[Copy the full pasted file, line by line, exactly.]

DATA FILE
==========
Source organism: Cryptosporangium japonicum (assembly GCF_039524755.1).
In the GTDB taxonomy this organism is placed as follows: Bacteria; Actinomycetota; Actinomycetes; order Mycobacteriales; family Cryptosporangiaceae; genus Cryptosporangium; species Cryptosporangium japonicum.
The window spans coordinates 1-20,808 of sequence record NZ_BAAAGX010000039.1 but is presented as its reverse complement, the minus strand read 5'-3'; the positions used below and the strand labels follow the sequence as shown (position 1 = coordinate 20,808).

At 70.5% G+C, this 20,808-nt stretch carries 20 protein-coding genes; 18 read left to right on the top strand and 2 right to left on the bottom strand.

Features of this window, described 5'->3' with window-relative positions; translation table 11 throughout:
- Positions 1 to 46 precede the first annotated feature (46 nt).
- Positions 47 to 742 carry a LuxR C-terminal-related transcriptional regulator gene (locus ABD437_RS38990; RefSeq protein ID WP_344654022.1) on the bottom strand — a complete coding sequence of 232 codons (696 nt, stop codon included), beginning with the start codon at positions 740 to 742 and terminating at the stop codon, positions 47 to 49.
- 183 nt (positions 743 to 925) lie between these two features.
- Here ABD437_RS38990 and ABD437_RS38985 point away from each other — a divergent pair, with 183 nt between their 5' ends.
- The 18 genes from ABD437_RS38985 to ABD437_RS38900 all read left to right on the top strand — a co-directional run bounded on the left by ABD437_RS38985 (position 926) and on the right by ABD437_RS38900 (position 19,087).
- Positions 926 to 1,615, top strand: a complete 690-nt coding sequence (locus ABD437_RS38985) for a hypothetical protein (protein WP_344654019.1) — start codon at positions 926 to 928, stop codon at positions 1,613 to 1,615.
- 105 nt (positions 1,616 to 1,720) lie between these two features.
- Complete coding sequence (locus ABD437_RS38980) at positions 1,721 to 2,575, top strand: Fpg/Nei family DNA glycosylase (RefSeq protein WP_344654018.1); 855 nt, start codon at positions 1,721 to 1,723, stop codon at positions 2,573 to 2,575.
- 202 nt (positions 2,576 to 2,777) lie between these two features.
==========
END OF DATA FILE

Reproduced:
Source organism: Cryptosporangium japonicum (assembly GCF_039524755.1).
In the GTDB taxonomy this organism is placed as follows: Bacteria; Actinomycetota; Actinomycetes; order Mycobacteriales; family Cryptosporangiaceae; genus Cryptosporangium; species Cryptosporangium japonicum.
The window spans coordinates 1-20,808 of sequence record NZ_BAAAGX010000039.1 but is presented as its reverse complement, the minus strand read 5'-3'; the positions used below and the strand labels follow the sequence as shown (position 1 = coordinate 20,808).

At 70.5% G+C, this 20,808-nt stretch carries 20 protein-coding genes; 18 read left to right on the top strand and 2 right to left on the bottom strand.

Features of this window, described 5'->3' with window-relative positions; translation table 11 throughout:
- Positions 1 to 46 precede the first annotated feature (46 nt).
- Positions 47 to 742 carry a LuxR C-terminal-related transcriptional regulator gene (locus ABD437_RS38990; RefSeq protein ID WP_344654022.1) on the bottom strand — a complete coding sequence of 232 codons (696 nt, stop codon included), beginning with the start codon at positions 740 to 742 and terminating at the stop codon, positions 47 to 49.
- 183 nt (positions 743 to 925) lie between these two features.
- Here ABD437_RS38990 and ABD437_RS38985 point away from each other — a divergent pair, with 183 nt between their 5' ends.
- The 18 genes from ABD437_RS38985 to ABD437_RS38900 all read left to right on the top strand — a co-directional run bounded on the left by ABD437_RS38985 (position 926) and on the right by ABD437_RS38900 (position 19,087).
- Positions 926 to 1,615, top strand: a complete 690-nt coding sequence (locus ABD437_RS38985) for a hypothetical protein (protein WP_344654019.1) — start codon at positions 926 to 928, stop codon at positions 1,613 to 1,615.
- 105 nt (positions 1,616 to 1,720) lie between these two features.
- Complete coding sequence (locus ABD437_RS38980) at positions 1,721 to 2,575, top strand: Fpg/Nei family DNA glycosylase (RefSeq protein WP_344654018.1); 855 nt, start codon at positions 1,721 to 1,723, stop codon at positions 2,573 to 2,575.
- 202 nt (positions 2,576 to 2,777) lie between these two features.